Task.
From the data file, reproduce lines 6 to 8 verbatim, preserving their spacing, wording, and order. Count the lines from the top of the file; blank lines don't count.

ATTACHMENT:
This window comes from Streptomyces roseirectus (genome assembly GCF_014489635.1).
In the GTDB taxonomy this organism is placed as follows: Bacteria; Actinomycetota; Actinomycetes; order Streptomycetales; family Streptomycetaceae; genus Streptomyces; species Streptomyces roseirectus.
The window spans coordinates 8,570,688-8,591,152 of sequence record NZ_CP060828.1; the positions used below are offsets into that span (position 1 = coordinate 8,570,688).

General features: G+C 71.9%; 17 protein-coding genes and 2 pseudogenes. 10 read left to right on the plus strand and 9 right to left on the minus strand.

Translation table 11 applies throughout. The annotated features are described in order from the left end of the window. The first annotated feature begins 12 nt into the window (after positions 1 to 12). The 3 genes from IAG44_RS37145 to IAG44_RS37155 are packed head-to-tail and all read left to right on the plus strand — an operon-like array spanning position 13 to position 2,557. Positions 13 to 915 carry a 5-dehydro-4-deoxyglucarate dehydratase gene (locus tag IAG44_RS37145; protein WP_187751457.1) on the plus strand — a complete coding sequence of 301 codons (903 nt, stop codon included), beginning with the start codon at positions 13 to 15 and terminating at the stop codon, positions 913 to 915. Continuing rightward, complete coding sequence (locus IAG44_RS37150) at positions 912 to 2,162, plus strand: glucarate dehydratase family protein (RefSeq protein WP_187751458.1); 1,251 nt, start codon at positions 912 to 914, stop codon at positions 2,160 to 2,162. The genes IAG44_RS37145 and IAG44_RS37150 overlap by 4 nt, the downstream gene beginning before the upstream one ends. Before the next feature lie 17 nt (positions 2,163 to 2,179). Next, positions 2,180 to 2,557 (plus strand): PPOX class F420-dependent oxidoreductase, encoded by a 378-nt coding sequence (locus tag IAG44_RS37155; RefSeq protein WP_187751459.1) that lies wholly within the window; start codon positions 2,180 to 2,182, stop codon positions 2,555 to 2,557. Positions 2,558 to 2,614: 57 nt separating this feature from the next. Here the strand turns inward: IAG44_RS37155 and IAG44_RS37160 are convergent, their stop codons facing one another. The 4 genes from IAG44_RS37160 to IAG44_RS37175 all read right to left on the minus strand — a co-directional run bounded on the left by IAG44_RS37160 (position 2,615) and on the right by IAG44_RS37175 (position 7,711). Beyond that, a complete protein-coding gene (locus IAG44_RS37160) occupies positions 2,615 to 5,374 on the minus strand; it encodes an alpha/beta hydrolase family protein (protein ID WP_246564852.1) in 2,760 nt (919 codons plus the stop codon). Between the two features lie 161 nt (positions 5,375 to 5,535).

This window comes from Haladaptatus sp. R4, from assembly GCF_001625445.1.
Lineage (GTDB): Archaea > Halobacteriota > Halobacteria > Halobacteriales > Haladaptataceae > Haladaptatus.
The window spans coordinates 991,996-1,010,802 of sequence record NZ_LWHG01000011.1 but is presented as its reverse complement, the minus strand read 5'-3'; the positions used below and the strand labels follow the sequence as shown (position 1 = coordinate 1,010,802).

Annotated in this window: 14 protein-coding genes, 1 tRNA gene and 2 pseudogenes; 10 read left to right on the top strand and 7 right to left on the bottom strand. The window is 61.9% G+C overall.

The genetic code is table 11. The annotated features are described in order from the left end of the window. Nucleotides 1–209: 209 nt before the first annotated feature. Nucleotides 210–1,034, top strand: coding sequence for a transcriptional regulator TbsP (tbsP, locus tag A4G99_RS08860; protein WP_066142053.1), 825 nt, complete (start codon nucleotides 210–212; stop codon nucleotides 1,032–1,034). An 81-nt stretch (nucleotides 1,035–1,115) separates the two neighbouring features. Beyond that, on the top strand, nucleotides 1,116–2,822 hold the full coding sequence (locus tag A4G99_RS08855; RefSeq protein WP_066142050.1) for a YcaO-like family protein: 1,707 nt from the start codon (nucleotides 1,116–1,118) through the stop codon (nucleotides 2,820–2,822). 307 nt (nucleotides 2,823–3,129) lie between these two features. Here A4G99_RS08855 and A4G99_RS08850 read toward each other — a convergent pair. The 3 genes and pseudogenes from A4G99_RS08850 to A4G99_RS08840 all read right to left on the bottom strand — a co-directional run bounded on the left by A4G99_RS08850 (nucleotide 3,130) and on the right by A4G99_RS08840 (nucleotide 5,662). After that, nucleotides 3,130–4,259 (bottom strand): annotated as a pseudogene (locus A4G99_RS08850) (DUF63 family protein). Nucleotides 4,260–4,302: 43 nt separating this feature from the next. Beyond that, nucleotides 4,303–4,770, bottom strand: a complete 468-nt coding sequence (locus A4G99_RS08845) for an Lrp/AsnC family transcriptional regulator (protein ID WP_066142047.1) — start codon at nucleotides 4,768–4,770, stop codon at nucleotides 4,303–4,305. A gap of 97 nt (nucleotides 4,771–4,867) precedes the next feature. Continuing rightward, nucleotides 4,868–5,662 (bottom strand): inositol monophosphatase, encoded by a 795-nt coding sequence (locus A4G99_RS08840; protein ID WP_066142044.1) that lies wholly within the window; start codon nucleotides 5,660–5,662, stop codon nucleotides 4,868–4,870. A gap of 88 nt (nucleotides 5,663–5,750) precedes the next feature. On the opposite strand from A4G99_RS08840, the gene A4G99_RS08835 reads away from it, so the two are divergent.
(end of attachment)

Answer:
This window comes from Haladaptatus sp. R4, from assembly GCF_001625445.1.
Lineage (GTDB): Archaea > Halobacteriota > Halobacteria > Halobacteriales > Haladaptataceae > Haladaptatus.
The window spans coordinates 991,996-1,010,802 of sequence record NZ_LWHG01000011.1 but is presented as its reverse complement, the minus strand read 5'-3'; the positions used below and the strand labels follow the sequence as shown (position 1 = coordinate 1,010,802).